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|Title:||Evidence That Ca2+ within the Microdomain of the L-Type Voltage Gated Ca2+ Channel Activates ERK in MIN6 Cells in Response to Glucagon-Like Peptide-1|
Willars, G. B.
Herbert, T. P.
|Publisher:||Public Library of Science|
|Citation:||PLOS ONE, 2012, 7 (3), p. e33004|
|Abstract:||Glucagon like peptide-1 (GLP-1) is released from intestinal L-cells in response to nutrient ingestion and acts upon pancreatic β-cells potentiating glucose-stimulated insulin secretion and stimulating β-cell proliferation, differentiation, survival and gene transcription. These effects are mediated through the activation of multiple signal transduction pathways including the extracellular regulated kinase (ERK) pathway. We have previously reported that GLP-1 activates ERK through a mechanism dependent upon the influx of extracellular Ca(2+) through L-type voltage gated Ca(2+) channels (VGCC). However, the mechanism by which L-type VGCCs couple to the ERK signalling pathway in pancreatic β-cells is poorly understood. In this report, we characterise the relationship between L-type VGCC mediated changes in intracellular Ca(2+) concentration ([Ca(2+)](i)) and the activation of ERK, and demonstrate that the sustained activation of ERK (up to 30 min) in response to GLP-1 requires the continual activation of the L-type VGCC yet does not require a sustained increase in global [Ca(2+)](i) or Ca(2+) efflux from the endoplasmic reticulum. Moreover, sustained elevation of [Ca(2+)](i) induced by ionomycin is insufficient to stimulate the prolonged activation of ERK. Using the cell permeant Ca(2+) chelators, EGTA-AM and BAPTA-AM, to determine the spatial dynamics of L-type VGCC-dependent Ca(2+) signalling to ERK, we provide evidence that a sustained increase in Ca(2+) within the microdomain of the L-type VGCC is sufficient for signalling to ERK and that this plays an important role in GLP-1- stimulated ERK activation.|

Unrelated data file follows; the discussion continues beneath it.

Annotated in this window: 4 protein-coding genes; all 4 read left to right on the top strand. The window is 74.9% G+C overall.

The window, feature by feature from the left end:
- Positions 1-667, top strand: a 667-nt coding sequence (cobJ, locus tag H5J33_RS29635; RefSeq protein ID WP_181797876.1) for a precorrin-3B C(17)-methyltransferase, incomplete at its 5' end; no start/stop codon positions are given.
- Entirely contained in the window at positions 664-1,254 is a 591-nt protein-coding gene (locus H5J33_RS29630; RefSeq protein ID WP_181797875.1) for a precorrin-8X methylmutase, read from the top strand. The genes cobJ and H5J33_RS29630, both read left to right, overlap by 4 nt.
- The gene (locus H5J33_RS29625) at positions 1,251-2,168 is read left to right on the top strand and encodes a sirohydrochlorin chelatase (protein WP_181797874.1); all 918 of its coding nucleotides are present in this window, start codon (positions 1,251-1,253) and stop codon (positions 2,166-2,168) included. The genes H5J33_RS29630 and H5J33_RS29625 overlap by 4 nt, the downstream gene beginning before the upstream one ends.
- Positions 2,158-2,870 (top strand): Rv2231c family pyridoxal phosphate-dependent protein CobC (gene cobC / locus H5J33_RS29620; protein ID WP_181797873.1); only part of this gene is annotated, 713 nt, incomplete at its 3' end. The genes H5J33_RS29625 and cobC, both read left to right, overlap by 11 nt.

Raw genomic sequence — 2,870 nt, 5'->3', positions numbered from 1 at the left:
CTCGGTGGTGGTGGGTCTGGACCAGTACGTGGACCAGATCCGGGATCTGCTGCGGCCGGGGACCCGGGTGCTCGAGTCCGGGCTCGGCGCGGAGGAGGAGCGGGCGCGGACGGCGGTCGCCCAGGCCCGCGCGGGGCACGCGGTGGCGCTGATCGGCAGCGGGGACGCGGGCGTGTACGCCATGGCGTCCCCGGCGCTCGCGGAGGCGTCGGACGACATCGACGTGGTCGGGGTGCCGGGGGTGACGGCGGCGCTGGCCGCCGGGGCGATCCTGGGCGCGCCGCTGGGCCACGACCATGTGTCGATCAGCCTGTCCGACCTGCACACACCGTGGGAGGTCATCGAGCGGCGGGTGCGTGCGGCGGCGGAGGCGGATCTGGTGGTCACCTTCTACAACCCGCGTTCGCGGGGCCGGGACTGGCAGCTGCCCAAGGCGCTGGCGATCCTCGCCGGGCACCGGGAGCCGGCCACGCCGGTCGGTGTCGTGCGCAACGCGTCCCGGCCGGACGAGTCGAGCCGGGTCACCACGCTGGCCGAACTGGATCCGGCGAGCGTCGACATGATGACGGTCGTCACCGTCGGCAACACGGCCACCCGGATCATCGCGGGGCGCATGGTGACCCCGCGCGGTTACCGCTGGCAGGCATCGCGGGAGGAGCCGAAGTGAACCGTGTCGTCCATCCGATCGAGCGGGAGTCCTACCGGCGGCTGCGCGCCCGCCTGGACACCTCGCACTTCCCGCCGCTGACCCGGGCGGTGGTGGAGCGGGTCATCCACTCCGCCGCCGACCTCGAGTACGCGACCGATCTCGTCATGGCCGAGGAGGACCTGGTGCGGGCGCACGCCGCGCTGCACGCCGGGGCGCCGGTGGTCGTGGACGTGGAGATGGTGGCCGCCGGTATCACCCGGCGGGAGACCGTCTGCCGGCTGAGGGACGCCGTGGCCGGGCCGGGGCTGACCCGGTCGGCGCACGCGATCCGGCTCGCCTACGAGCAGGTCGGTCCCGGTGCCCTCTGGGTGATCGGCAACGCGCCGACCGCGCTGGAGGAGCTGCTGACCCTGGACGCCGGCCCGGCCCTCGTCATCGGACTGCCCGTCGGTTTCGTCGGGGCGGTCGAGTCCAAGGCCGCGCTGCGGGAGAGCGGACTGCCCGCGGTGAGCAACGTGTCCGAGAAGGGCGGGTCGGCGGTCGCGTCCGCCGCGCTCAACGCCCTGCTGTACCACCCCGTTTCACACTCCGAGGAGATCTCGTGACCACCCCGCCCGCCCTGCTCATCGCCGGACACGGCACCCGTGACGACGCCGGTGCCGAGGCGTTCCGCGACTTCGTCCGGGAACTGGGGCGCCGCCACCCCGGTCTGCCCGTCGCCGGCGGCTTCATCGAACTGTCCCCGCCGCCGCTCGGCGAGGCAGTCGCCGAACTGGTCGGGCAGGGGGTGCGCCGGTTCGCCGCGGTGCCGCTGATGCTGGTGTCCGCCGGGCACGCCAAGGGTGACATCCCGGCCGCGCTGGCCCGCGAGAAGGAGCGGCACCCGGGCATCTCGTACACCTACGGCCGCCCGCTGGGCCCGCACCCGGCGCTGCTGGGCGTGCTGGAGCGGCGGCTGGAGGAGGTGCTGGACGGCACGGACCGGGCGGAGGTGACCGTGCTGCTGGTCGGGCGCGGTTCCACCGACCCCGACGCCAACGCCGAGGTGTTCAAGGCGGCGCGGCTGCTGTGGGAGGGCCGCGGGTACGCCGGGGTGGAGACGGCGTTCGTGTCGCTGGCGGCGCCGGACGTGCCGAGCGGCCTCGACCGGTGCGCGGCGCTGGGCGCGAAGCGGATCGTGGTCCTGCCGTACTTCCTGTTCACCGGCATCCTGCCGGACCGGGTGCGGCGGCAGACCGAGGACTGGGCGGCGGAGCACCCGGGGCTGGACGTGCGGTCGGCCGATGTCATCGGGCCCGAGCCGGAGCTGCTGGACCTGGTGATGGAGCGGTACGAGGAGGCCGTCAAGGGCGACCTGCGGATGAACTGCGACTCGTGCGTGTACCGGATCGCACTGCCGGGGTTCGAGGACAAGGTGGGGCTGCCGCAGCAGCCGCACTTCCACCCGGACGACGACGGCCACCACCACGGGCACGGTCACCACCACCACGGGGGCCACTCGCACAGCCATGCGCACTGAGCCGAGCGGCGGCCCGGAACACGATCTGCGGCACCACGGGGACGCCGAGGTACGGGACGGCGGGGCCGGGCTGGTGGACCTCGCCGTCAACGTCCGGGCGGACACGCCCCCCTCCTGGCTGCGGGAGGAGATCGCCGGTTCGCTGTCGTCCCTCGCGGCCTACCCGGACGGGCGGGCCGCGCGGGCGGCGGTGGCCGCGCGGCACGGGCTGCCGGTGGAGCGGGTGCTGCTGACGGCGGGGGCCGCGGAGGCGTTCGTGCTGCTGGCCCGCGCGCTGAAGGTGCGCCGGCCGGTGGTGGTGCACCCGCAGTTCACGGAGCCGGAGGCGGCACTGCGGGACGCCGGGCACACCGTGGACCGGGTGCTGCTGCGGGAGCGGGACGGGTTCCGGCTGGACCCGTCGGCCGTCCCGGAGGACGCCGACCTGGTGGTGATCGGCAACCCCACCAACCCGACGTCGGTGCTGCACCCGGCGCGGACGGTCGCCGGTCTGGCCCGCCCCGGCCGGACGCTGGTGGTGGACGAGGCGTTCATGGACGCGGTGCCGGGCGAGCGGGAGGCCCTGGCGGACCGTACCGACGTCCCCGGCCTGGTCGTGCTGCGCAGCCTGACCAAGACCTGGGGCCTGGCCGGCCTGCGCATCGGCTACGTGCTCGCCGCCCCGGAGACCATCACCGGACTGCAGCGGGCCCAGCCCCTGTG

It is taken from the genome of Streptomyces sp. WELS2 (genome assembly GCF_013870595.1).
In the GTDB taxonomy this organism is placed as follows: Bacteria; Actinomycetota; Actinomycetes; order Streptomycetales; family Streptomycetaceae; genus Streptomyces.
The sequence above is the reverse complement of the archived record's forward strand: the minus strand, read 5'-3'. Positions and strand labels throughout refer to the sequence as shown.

|Rights:||Copyright © 2012 Selway et al. This is an open-access article distributed under the terms of the Creative Commons Attribution License, which permits unrestricted use, distribution, and reproduction in any medium, provided the original author and source are credited.|
|Appears in Collections:||Published Articles, Dept. of Cell Physiology and Pharmacology|
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